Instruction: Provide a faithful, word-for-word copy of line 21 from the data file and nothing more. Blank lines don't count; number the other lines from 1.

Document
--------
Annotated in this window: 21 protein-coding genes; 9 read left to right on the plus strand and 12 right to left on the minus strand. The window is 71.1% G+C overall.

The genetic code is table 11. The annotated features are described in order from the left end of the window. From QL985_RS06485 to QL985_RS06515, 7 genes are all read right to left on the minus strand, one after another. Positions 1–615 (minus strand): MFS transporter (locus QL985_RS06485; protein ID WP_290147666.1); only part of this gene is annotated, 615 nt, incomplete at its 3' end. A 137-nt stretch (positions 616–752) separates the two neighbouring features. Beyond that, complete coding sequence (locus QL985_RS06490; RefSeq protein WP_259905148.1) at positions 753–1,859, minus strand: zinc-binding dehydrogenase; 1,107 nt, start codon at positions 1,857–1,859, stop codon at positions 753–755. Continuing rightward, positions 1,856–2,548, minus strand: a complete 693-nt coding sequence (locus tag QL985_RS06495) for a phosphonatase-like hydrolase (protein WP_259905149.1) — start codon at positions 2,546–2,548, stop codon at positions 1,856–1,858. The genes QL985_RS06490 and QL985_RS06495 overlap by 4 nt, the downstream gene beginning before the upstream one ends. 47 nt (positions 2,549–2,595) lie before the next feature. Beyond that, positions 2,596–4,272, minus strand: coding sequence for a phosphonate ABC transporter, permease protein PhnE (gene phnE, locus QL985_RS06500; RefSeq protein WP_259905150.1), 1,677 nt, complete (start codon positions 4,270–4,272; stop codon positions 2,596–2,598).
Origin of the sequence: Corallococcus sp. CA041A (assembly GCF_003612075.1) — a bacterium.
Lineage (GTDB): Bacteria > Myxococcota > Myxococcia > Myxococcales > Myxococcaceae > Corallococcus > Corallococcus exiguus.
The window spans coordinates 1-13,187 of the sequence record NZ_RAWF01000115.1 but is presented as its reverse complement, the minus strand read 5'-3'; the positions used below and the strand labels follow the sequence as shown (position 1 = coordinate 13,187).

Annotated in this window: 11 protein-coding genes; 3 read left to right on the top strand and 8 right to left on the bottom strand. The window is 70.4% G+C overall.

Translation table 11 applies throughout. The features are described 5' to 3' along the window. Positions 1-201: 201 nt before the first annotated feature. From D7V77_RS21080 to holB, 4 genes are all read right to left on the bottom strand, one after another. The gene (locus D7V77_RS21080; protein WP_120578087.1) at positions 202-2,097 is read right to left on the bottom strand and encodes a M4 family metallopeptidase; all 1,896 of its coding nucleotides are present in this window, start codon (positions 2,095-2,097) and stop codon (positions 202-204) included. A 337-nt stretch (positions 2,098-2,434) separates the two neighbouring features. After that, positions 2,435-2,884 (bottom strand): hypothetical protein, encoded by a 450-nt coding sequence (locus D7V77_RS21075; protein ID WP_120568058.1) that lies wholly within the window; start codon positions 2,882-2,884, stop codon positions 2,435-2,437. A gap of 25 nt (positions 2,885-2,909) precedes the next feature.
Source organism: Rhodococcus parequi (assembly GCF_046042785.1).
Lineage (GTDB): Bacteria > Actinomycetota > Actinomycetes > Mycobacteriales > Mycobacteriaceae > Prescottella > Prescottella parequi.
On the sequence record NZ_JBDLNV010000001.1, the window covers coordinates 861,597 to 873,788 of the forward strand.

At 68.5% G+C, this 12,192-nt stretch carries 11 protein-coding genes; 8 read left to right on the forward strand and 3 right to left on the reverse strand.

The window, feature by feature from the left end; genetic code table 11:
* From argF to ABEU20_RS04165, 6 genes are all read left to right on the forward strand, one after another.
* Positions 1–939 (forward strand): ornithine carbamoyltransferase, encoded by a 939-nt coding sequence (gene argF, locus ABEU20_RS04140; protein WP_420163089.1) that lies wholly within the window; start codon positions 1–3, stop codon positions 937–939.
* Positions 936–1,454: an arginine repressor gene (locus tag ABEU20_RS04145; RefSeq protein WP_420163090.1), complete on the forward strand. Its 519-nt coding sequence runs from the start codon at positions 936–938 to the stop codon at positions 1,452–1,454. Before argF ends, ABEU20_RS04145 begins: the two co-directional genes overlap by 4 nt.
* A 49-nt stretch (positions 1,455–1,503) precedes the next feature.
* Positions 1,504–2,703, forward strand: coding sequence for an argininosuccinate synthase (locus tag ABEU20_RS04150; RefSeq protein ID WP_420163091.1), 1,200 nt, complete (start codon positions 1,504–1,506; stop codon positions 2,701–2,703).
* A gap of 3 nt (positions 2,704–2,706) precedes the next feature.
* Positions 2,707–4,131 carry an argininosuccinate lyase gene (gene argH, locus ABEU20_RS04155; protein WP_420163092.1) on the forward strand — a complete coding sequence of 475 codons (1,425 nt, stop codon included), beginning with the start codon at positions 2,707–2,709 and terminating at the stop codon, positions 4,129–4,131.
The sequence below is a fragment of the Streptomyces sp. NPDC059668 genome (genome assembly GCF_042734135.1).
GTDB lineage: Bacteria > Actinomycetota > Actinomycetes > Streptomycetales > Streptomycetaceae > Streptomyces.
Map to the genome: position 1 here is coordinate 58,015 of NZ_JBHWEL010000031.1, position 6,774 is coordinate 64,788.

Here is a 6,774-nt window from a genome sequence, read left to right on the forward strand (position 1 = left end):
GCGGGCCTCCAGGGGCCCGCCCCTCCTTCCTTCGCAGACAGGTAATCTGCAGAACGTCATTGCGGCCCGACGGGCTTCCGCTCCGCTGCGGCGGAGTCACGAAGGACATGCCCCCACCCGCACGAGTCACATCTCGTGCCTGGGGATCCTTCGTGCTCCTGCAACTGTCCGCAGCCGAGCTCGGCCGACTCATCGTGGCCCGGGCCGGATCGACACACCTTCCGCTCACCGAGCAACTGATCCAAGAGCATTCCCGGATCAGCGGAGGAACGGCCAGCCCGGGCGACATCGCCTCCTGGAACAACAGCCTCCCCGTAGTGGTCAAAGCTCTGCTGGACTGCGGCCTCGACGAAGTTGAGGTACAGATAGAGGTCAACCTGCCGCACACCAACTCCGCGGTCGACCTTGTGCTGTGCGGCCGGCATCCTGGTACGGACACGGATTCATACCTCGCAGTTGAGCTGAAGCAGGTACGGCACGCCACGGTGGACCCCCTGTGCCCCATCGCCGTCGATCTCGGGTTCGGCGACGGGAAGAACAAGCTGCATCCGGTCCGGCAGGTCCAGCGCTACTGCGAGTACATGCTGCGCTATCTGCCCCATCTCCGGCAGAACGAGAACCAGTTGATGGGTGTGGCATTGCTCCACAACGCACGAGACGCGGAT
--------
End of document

GTDB lineage: Bacteria > Actinomycetota > Actinomycetes > Streptomycetales > Streptomycetaceae > Streptomyces.